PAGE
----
Went to a talk by Kai-Fu Lee, the topic was How to be Your Personal Best, which is the title of his book, the foils were from his book tour in China. It’s not much different than most self-help books you read out there… I guess this time it’s given by somebody who is highly intelligent, Chinese, and has actually succeed in what he does. He wrote it because he genuinely wants to help Chinese students, not to make millions of dollars selling books. (If you’ve seen details on his Google compensation package you would know he doesn’t need any more money). I also won a free signed copy of the book…
Here are my notes I jotted down with my Treo, be warned, they are very random:
He quoted Peter Drucker, in the information age, the ease of access to info empowers the students in China, they turn from passive to creative (?)
wisdoms of choosing / decision making:
- proactivity (the slides were in Chinese so he loosely translated it on-the-fly)
The key is to find the middle-way, avoid the extremities
Leadership styles (Daniel Goleman)
directive, visionary (Steve Job), collaborative, democratic (works when employees knows more than boss), coaching (best with inexperience employees), delegatory
best leaders possess all 6 styles, and use each at appropriate times
7 Habbits of High Effective People (Steven Govier)
– focus on the things you CAN impact, don’t waste energy on things you can’t change
Composure / calm during crisis
Don’t look at things as black and white or 1’s and 0’s
use a more probablistic approach
He quoted Colin Powell, but didn’t have time to write that down, something about certainty and being able to make decisions with uncertainties and their consequences (in a military context).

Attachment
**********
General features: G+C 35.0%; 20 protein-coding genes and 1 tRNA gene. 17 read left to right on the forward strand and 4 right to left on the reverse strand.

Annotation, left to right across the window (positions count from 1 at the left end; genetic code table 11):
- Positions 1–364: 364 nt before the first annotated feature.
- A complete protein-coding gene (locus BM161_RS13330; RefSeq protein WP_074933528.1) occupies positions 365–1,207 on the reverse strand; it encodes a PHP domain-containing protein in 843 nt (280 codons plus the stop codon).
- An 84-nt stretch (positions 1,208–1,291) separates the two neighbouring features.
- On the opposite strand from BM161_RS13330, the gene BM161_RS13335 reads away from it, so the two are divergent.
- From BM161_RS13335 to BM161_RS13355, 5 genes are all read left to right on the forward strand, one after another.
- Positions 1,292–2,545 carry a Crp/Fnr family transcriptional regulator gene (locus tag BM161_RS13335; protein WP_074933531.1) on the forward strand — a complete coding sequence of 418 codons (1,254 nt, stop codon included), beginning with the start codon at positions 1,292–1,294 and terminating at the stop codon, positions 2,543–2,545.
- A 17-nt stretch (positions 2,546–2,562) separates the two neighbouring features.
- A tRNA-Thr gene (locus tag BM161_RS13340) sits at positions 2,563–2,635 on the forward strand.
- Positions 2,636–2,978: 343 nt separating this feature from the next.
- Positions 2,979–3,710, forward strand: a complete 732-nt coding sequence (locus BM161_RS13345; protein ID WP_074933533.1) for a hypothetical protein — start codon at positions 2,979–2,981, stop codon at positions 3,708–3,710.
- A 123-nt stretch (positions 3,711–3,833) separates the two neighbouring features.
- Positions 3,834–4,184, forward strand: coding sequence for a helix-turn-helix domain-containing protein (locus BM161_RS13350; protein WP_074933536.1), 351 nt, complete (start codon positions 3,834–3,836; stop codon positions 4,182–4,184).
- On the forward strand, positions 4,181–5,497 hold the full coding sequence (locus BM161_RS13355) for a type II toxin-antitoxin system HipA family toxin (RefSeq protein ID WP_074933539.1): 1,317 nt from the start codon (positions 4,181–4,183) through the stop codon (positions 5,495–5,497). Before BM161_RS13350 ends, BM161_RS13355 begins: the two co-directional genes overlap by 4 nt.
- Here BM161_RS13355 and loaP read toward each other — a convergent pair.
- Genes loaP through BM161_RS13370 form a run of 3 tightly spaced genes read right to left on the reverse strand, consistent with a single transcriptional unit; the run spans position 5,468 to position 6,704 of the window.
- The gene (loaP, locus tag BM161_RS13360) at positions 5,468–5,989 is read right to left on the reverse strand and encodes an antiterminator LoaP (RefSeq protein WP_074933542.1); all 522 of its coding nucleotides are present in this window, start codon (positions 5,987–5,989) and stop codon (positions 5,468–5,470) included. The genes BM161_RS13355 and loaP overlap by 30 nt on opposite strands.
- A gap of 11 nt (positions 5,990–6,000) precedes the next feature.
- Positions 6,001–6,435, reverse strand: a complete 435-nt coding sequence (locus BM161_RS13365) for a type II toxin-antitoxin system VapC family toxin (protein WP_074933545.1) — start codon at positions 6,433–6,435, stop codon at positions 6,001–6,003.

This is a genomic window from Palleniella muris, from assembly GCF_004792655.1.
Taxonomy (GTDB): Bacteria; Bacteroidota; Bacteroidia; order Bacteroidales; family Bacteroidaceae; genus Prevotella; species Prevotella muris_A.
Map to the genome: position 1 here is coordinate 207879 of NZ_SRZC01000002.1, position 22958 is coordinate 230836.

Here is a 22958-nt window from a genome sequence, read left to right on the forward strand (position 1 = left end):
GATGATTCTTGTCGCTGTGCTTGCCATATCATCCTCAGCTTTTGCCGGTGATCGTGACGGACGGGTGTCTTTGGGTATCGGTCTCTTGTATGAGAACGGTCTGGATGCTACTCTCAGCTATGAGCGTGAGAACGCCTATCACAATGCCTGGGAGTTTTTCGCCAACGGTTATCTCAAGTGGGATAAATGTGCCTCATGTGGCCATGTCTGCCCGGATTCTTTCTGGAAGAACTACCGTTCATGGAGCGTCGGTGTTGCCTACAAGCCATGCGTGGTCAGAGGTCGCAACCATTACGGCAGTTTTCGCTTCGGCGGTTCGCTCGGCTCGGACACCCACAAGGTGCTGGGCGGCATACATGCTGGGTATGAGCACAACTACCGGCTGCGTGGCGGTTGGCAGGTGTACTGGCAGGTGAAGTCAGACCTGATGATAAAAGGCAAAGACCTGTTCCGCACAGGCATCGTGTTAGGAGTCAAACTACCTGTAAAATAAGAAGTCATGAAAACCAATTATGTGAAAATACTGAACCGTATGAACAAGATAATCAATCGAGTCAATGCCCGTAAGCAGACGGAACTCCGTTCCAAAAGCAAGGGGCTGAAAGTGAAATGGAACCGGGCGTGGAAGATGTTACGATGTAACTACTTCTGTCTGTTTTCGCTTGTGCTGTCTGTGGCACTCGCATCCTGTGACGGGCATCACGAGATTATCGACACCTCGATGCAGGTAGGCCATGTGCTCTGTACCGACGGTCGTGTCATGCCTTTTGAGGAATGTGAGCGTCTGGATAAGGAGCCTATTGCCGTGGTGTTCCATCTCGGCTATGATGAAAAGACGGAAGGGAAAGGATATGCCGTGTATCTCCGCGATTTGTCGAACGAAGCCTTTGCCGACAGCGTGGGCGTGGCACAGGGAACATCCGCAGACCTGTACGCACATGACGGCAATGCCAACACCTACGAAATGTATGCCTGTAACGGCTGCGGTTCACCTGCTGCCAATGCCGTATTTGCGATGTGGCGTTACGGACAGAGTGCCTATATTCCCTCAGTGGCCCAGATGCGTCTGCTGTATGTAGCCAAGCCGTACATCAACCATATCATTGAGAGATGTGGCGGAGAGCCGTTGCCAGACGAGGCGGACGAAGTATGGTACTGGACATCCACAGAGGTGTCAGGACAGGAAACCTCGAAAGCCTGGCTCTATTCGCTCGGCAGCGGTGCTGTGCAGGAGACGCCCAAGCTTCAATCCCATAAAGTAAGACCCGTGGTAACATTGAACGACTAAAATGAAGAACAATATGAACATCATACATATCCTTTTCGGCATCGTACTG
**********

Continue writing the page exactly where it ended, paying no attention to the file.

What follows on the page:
Accumulating experiences, learn more from failures than success, Chinese often frown upon failures, but they are actually more valuable
When asked for one single quote to help MIT students at the end of a distinguished lecture (after total failure from his graphics engine project): “it’s not innovation that matters, it’s useful innovation.”
Courage of Letting Go
look beyod what you are to let go, slide showed picture of a peak of a mountain, if you’ve reached a “local maxima” in your career, or life, you often have to step down first before you can reach for a higher mountain (picture then zoomed out to reveal a much larger peak)
He shared his undergrad decision to switch after a year of pre-law at Columbia to Computer Science — follow your heart
He shared story of switching research focus to statistical approach of speech recognition at Carnegie Mellon
what is right?
write down core value… if have difficulties ordering them, use the newspaper test: If tomorrow the newspaper headline is a story on you failing on this core value, how would you feel…
what do I want my life to be?
eulogy test: something about at your funeral, what do you want 4 eulogizers to say about you (this was taken from yet another self-help book)
to make a difference, the difference is the difference of the world with or without you
vision & money are not mutually exclusive, gave example of study done to MBA students, most enrolled because they want to make a ton of money, but 100 had visions… years later there were 101 millionaires (this was in the 80’s when $1m actually meant something), only 1 was from the majority who just did his/her MBA for financial gain only; if you follow your heart it’s often where the money is as well…
loosely-translated Confucius quote: “if you find a job you love, you will never work a day in your life”
keep curiosity: he was curious and took a CS course as a pre-law student, so when he got sick of pre-law he had an idea of what else to do, always be curious.
Follow your heart…
Thomas Friedman new book: The World is Flat, Globalization 3.0, now people in China finally have the chance to be equal…
Q&A session was pretty useless… lots of questions about the Google vs Microsoft lawsuit, only interesting bit was a question from a lady asking him if it’s a good time to go work in China vs staying in the Bay Area, his response was to do it now, because right now there is still competitive advantage (I guess he meant technical skills). But the gap is narrowing quickly…